You’ll see in this photographs that I’m standing against a gray stone wall on a windswept day in the middle of an Irish field, with what are obviously the ruins of a monastery behind me.
Observant people might ask why the monastery is behind me, and I am holding a set of keys in my hand as if it were the bigger focal point. Here’s the story.
We kind of knew where we were heading, my friend Tama and I, and by this I mean we had a loose plan with regard to how we were going to spend the afternoon in Gort, Ireland. We’d been freewheeling across the countryside in a rented car the size of a match box, with its steering wheel on the right side, while we drove on the left of the two-lane road as if trying to best a test for dyslexia. Tama is a devout Catholic, who has a thing about historic churches, which is why we couldn’t have adhered to a plan had we had one. “Stop,” Tama would shout every time we spied one of the dim, ominous structures off in the distance. We’d scratch the gravel driveway and wander inside, our solitary footsteps crossing the marble floor in a tread- ye- lightly and humble yourself echo off the cavernous vaulted ceiling. We did this so many times that after yet another sweep inside a church, I’d take to wandering the halcyon graveyards to read the Irish tombstone inscriptions, while Tama would light a red votive candle and fall to her pious knees.
I thought I was alone in the yard when a voice came sailing from behind me. “Have you found your way to Kilmacduagh monastery?” it queried. I turned to find a young woman taking in my outlander attire of three quarter down jacket and rubber soled shoes. “It’s just up the road there,” she continued, pointing. “Just knock on the door of the middle house across the road and ask Lily for the keys.”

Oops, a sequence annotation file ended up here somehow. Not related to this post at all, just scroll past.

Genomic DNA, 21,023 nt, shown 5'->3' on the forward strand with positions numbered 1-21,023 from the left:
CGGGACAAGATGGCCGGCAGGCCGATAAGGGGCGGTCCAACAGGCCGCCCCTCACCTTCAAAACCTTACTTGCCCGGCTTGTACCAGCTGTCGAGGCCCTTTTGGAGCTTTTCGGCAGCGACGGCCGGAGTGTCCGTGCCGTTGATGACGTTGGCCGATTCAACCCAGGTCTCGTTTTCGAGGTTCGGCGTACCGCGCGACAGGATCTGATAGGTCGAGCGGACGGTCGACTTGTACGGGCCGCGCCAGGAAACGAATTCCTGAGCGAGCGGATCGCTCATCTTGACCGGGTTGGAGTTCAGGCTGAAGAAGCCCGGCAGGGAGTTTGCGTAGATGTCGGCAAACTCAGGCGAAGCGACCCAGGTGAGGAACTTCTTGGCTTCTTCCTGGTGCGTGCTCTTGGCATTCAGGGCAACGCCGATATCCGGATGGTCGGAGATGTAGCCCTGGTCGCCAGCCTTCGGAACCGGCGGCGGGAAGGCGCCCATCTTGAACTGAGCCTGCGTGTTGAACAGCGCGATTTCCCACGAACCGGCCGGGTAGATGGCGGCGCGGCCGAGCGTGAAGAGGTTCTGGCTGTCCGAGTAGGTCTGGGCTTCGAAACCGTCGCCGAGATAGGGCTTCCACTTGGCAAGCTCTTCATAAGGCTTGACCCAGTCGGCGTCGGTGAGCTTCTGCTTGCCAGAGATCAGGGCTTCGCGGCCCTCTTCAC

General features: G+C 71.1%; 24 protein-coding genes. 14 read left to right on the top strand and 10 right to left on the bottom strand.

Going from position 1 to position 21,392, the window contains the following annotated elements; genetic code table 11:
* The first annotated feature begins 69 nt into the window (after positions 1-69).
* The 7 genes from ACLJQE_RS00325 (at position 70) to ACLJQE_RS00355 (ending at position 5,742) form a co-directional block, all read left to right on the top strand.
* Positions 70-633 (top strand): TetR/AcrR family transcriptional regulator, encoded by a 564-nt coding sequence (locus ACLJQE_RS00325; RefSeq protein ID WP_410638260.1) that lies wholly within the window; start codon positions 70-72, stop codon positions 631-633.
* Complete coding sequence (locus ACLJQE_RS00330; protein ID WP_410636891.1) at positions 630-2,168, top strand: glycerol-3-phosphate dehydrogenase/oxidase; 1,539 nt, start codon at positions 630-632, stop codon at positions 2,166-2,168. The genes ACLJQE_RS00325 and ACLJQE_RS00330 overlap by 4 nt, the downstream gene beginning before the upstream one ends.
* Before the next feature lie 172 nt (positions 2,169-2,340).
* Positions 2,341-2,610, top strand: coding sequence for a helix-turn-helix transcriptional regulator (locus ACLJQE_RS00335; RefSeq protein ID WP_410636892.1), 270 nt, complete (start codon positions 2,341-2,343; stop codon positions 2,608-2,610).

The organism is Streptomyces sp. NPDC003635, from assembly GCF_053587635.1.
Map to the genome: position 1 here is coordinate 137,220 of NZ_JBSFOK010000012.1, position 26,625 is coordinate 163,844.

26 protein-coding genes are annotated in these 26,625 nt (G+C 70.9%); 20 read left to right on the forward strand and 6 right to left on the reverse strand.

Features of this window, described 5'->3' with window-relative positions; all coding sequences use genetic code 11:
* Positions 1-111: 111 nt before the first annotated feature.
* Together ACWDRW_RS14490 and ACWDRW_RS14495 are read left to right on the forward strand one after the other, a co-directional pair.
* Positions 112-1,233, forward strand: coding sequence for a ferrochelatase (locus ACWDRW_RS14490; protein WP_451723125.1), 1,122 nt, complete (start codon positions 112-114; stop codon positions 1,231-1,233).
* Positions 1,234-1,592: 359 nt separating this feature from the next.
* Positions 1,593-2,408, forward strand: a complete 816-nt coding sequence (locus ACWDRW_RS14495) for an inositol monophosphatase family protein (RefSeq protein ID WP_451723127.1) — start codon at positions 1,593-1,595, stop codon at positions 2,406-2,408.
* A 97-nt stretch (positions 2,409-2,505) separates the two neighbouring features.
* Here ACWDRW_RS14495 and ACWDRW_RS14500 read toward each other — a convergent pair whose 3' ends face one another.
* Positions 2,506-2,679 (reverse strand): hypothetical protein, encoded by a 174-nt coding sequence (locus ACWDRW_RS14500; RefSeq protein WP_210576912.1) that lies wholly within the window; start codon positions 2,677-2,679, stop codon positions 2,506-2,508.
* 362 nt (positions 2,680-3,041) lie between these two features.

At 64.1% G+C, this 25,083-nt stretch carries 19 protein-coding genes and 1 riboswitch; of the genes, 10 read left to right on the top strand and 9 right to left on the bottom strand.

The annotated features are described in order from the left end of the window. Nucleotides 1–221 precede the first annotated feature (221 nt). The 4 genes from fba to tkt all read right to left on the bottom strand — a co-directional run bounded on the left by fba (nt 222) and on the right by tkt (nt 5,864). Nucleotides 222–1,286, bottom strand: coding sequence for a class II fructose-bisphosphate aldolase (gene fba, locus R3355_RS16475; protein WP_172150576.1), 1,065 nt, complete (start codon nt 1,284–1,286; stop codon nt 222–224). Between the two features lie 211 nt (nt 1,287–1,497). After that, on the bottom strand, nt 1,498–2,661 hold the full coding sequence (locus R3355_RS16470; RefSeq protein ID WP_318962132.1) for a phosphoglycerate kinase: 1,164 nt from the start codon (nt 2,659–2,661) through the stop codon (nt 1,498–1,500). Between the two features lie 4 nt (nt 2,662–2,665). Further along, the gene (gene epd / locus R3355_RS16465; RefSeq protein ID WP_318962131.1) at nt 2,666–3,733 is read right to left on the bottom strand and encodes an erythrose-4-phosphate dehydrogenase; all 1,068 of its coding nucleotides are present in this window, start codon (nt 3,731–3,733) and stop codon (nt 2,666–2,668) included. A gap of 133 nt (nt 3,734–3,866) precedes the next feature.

I was standing behind Tama when she knocked on the front door of a low slung house on a sparsely populated lane. Across the lane, placid fields of damp clover shimmered in the afternoon mist as far as the eye could see. On one verdant field, a series of interspersed ruins jutted in damp metal-gray; some without roofs, some with wrought-iron gates, and one in particular beside an impressively tall stone spire, which had two windows cut in vertical slashes above a narrow door raised high from the ground.
Immediately the front door opened, and a pair of blue water eyes gave us the once over with an inquisitive, “Yes?””Are you Lily? We’re here for the keys,” Tama said.”The keys, is it? Just a moment there,” the woman said, and after closing the door, she opened it seconds later and handed us a set of long metal keys. “Just slip them through the door slot when you’re through,” she said, closing the door with a quick nod.I can’t say there was any indication of which key went to what, among the cluster of gates and doors throughout the 7th century monastery called Kilmacduagh, but we figured it out. I was so tickled over the keys that I couldn’t get over it. “Is this weird?” I said to Tama. “We could be anybody. It’s not that there’s anything anybody could steal, but that’s not the point.” I could wax rhapsody over the hours we spent unlocking gates and pushing through doors in the eerie, hallowed grounds, but that’s not my point either. My point is that’s Ireland for you: a stranger offering directions without being asked, Lily handing over the keys like an afterthought, and Tama and I trolling the grounds of sacred space when nobody else was around. But suddenly a German couple appeared as we were on our way back up the lane. They looked at us wide eyed and queried, “What is this place?”
“It’s a 7th century monastery,” I said, “here, take the keys and slip them through Lily’s door when you’re through.”